Hearings focused on the degree to which cladding manufacturer had misled customers over its ACM panels
“Deliberate concealment” is how Grenfell Inquiry barrister Richard Millett QC described materials manufacturer Arconic’s marketing of its combustible ACM cladding.
The accusation was a central theme in this week’s evidence at the inquiry, which focused on the degree to which Arconic knowingly misled its customers on the fire safety of its combustible Reynobond PE cassette cladding panels.
The firm sold 3,000sq m of the cassettes to the team working on the refurbishment of the Grenfell Tower – cladding which, along with other materials produced by Kingspan and Celotex, has been found to be the “primary cause” of the disastrous fire in June 2017 which claimed the lives of 72 people.
But the cassettes had “disastrously” failed a fire test in 2005, resulting in a fire safety rating – Euroclass E – which outlawed its use on buildings taller than 18m in the UK.
Despite the failed test, staff at the firm continued to market the product, supplying customers with test results of a different version of the cladding which had passed.
They also failed to tell the UK regulator, the British Board of Agrement (BBA), despite Arconic’s contract with the regulator requiring that all available test data be supplied.
Yet, during Wednesday’s hearing, Arconic president Claude Schmidt refuted Millett’s accusation of deliberate concealment, saying that it was “too much”. According to Schmidt, the data “could have been found out, discovered, during an audit”.
Millett then suggested that Arconic’s failure to tell the BBA about the failed test of the cassettes was a “misleading half truth”, a description which Schmidt was more comfortable with. “Yes, you can see it like that,” he replied.
The evidence presents striking parallels with that given by materials manufacturers Celotex and Kingspan last year.
The inquiry heard before Christmas how Celotex had rigged a 2014 fire test of its RS5000 insulation – which was installed on Grenfell Tower for its refurbishment – by adding extra components to the test rig to ensure a pass.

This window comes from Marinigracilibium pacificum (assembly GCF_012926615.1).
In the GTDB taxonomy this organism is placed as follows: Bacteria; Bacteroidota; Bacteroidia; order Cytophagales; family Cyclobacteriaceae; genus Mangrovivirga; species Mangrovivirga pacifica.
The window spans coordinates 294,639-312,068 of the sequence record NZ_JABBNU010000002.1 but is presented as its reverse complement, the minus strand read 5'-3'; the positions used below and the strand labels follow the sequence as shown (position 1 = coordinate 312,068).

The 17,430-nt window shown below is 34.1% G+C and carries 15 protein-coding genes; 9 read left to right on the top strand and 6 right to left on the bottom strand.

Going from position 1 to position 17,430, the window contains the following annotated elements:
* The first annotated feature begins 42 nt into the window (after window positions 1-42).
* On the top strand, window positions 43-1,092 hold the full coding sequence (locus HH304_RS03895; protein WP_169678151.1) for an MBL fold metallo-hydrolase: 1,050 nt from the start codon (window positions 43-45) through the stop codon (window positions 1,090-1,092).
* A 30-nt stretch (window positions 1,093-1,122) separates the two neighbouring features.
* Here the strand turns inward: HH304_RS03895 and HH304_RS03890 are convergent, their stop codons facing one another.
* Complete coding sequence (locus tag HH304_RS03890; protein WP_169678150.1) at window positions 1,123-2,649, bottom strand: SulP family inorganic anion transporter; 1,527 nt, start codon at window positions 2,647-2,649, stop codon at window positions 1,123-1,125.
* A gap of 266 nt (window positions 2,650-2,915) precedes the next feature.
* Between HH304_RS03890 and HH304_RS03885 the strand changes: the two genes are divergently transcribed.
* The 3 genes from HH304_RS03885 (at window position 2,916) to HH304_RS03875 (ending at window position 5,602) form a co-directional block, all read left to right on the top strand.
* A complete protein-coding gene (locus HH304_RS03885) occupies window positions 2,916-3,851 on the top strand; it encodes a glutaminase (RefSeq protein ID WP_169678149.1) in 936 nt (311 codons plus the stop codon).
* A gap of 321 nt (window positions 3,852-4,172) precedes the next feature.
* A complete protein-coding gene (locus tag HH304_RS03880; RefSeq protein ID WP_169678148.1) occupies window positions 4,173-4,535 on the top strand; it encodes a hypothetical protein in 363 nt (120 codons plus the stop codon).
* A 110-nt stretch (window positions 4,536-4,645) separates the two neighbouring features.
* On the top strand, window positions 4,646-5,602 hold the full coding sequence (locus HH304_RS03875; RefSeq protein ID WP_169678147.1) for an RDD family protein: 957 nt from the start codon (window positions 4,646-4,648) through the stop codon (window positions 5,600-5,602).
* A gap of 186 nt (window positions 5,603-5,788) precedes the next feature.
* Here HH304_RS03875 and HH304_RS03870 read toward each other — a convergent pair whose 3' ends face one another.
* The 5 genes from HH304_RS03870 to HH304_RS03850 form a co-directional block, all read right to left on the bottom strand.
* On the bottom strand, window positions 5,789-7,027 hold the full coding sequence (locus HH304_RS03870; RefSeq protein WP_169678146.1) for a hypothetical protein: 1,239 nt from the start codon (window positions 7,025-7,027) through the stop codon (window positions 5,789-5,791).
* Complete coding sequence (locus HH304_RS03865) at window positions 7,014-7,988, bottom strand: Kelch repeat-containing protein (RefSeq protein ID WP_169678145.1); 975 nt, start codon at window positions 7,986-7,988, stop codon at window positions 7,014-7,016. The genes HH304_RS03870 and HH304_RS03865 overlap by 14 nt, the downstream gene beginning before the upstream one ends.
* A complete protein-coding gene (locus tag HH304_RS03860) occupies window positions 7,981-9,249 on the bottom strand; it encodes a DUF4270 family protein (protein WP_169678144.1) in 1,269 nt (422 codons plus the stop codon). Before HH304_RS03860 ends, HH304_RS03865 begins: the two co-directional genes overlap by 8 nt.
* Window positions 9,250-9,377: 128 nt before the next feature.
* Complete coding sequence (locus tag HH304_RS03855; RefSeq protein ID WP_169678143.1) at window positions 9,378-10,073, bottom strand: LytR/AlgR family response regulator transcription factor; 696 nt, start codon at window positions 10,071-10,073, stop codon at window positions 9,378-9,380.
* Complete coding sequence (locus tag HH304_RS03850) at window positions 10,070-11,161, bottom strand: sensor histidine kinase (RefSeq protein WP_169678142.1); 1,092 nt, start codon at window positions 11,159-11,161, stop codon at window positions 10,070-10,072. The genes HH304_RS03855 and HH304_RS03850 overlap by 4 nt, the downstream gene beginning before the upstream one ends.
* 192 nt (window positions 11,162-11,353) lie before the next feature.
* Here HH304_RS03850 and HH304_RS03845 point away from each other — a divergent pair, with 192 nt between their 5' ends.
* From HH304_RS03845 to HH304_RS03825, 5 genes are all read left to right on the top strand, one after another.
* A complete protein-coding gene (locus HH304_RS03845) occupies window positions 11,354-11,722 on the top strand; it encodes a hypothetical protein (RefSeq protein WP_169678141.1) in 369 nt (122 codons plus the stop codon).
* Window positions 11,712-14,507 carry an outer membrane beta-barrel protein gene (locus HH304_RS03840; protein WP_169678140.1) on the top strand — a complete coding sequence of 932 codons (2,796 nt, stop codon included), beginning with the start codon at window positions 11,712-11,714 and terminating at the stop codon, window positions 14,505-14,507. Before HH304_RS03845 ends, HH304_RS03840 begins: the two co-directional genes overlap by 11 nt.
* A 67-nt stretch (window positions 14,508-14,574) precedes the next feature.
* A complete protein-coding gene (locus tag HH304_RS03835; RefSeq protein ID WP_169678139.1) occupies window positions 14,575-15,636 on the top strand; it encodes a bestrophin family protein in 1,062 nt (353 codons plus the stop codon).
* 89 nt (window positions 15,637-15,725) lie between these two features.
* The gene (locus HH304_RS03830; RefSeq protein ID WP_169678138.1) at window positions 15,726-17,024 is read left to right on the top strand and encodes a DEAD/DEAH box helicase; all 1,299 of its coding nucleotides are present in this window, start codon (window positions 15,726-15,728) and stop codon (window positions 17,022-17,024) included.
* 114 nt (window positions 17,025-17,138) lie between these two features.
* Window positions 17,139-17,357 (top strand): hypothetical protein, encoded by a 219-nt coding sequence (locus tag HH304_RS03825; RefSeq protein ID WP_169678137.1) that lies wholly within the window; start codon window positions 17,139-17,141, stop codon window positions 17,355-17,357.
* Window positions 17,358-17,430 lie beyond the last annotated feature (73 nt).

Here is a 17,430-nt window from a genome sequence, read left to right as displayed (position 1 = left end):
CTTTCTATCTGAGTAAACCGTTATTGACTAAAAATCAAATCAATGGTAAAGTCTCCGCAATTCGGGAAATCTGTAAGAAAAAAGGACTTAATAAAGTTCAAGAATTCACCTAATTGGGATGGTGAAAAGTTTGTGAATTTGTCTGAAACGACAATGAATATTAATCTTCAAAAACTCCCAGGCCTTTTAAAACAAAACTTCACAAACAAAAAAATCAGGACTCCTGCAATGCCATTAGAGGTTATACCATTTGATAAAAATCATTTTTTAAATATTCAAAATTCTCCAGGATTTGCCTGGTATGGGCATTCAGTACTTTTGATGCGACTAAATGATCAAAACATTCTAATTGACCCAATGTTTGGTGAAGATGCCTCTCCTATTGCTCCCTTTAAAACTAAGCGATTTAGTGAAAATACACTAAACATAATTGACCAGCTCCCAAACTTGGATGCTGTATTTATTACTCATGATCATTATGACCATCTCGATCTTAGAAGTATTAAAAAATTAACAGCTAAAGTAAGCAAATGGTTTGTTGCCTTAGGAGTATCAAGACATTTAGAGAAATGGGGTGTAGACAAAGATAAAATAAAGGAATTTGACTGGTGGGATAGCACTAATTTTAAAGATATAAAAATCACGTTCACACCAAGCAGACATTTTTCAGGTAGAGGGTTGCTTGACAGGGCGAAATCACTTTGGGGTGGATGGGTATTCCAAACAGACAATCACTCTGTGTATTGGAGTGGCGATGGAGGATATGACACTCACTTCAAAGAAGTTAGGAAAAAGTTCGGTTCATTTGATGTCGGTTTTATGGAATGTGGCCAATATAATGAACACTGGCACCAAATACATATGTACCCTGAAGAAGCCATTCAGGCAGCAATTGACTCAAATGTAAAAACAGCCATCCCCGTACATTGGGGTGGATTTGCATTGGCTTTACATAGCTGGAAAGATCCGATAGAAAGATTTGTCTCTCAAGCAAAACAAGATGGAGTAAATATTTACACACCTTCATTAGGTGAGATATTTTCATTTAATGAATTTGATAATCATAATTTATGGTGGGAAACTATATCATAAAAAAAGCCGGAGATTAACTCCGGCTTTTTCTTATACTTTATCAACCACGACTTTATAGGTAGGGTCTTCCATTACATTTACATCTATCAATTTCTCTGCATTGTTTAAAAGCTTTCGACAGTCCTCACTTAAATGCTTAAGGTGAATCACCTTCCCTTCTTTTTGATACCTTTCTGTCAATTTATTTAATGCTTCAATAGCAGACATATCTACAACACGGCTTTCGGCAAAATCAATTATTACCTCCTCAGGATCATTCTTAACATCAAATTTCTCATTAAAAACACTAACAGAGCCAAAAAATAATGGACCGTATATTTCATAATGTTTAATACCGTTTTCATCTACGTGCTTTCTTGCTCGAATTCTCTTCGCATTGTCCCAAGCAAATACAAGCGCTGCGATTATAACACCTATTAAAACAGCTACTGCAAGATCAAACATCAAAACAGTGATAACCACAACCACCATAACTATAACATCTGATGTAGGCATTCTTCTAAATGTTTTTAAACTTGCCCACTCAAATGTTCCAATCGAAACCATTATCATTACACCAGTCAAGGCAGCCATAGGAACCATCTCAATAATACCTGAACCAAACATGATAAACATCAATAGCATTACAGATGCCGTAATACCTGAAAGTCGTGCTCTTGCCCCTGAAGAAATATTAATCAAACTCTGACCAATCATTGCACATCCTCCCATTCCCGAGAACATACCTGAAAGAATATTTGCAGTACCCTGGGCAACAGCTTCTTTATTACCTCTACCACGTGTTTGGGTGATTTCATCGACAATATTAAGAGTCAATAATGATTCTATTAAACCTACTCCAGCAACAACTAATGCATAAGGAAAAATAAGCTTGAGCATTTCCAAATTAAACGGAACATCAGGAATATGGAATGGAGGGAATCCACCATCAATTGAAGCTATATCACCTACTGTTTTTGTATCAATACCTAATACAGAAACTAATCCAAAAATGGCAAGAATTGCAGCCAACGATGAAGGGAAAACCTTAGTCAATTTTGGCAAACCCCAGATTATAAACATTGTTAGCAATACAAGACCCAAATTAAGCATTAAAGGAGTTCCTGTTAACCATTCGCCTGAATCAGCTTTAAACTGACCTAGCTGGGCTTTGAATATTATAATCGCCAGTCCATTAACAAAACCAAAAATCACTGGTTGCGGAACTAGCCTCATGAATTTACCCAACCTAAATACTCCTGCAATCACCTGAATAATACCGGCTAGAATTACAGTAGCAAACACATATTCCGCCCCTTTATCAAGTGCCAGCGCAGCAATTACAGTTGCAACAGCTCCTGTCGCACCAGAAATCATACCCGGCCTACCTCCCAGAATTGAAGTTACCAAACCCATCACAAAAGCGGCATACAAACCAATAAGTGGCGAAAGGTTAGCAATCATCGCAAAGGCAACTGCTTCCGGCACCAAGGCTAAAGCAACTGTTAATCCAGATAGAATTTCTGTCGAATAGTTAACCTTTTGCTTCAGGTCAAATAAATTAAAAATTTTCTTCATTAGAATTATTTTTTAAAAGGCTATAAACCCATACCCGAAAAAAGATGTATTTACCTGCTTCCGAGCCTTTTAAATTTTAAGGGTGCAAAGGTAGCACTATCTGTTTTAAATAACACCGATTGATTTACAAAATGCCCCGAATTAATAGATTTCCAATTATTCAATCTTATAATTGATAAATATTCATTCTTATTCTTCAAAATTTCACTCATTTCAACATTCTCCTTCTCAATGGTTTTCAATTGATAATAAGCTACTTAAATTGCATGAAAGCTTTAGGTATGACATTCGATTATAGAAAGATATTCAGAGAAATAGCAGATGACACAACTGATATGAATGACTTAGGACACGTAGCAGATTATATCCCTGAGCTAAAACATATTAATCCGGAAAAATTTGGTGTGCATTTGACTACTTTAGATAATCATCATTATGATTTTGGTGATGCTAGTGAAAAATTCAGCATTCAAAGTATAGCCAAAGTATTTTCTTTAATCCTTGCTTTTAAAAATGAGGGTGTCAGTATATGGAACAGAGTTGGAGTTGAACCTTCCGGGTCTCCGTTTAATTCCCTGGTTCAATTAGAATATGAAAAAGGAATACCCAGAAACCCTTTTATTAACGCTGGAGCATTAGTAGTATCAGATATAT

It was also revealed that the product, which was marketed as safe to use on buildings above 18m, was actually the same as an earlier insulation which had failed the fire test for buildings of this height.
Additionally, it was revealed last year that for more than 14 years Kingspan had been marketing its K15 Kooltherm insulation – also installed on Grenfell tower – as safe for use above 18m on the basis of a fire test from a different product.
Kingspan only withdrew the new version of the insulation, which the inquiry heard turned a 2007 test rig into a “raging inferno”, from the market in October last year after admitting it was “now of the view” that the product for sale was different to what had been tested.
Meanwhile, Arconic had tested two versions of its Reynobond PE cladding panels, which both contained a combustible plastic core composed of 100% polyethylene.
The first had been on a riveted form of the product, which had resulted in a Euroclass B rating, allowing it to be used on the external walls of high-rise buildings.
The second test was on a folded version, known as cassettes, which the inquiry heard had “performed disastrously”, releasing seven times more heat and three times as much smoke as the riveted version.